I was checking out new members of Curbly from around Boston earlier today, and I came across someone named ModBarn. Curious, I check it out and find a link to his blog, Bare Hill Barn House. Ben is the name the ModBarn typically goes by, and he is documenting the conversion of an early 19th century barn into a modern home for him and his family.
It looks like quite an undertaking (is there any time a house is custom built that isn't this big an undertaking?), and I can't wait to see what it turns out like!
The Boston Globe reports today that the former warehouse building that has housed Jimmy's Harborside Restaurant (a.k.a. "Home of the Chowder King" - please pronounce that in a proper Boston vernacular when you read it) for over 50 years is beginning to be torn down today. In it's place will be a development of two buildings, including up to four restaurants.
There is a possibility that Jimmy's will reappear in one of the new buildings, but as the waterfront continues to move from the home of Boston's fishing
industry to a more affluent, tourist driven area (and possible home to the next City Hall) may price the inexpensive, family-oriented restaurant out of the market.
Now, I can't say I've ever eaten at Jimmy's. No, I grew up in the suburbs, and the only time I came into the waterfront to eat was when my parents brought me to Anthony's Pier IV after my Confirmation. And I know that something needs to be destroyed in order for something else to be built. But my parents, both from around the city, and especially my dad (who's a fisherman at heart) have fond memories of Jimmy's. Even if it comes back, it won't be the same to them.
Monday, January 08, 2007
Last week, I was lucky enough to meet Katie Dammann, the Marketing Director for New England Home Magazine. We got to chatting, and she told me about this great party that they are throwing at the newly opened Intercontinental Hotel. It's an industry only event, so a lot of architects and designers will be there. Of course I mentioned this wonderful, time-consuming addiction of mine, and how, if they'd like a blogger's point of view of the event, I'd be happy to volunteer.
Lo and behold, an email invite comes in! Unfortunately, it's this coming Thursday, and I have to work at Crate & Barrel. Ah well, I made a new acquaintance, and found a great new resource: New England Home has their entire magazine available online. Everything, from the table of contents, the regular department columns, to the feature articles (including one about a beautiful Boston loft that was designed for its wheelchair-bound occupant), and even the ads are on display. All for free! Very impressive.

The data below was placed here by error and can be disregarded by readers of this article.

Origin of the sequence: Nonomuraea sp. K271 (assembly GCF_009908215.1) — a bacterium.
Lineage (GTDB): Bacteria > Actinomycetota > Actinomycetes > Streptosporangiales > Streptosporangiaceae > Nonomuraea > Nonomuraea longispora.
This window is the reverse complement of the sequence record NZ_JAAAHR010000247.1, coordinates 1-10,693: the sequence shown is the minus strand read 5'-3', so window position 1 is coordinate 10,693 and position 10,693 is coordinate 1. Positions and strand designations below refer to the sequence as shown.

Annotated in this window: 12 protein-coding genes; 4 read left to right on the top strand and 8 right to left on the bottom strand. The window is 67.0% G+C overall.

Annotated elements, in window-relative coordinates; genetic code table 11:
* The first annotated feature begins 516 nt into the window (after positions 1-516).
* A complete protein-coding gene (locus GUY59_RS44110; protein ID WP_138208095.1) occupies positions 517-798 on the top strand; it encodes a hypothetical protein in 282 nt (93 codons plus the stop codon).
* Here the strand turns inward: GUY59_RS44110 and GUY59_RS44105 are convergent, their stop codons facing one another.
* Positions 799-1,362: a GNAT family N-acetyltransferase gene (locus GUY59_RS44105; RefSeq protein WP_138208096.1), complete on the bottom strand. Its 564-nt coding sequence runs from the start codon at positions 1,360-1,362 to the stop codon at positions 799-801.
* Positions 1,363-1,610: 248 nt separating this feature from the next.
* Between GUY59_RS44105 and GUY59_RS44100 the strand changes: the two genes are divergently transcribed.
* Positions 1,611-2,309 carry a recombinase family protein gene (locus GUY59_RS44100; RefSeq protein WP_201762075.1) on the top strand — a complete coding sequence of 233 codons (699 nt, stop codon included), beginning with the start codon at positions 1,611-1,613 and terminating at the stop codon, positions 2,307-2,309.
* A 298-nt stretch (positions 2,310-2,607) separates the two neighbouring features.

And the Bentley GTC on page 1? I'll take one.
Saturday, January 06, 2007
The Boston Business Journal reports that the Boston Architectural College has bought the building that formerly housed the Institute of Contemporary Art. The ICA sold the building to the real estate development firm Samuels and Associates in 2006 and moved to their current location on the South Boston Waterfront last year.
The BAC, where I plan to get my Interior and Architecture degrees if I can ever get out of debt, "will use the adjacent 25,423 square-foot building to expand its Back Bay campus. Currently headquartered in a 20th century brutalist-style building at 320 Newbury St., the BAC has had its eye on the renovated 19th century building for some time, said Janet Oberto, a spokeswoman for the architectural college."
I've heard stories that the studios in the current BAC building are rather tight, with little natural sunlight. Perhaps this former police station/art gallery/museum will be just what the overworked architecture students need.
Monday, January 01, 2007
HGTV wants to wish you a happy New Year with the Dream Home 2007 Giveaway! Between today and February 16, enter once a day for your chance to win a 4,000 square foot house in Winter Park, CO, as well as a GMC Acacia and $250,000 cash. All in all, the grand prize is worth more than $2.5. I'd say it's not a bad way to start the new year, wouldn't you?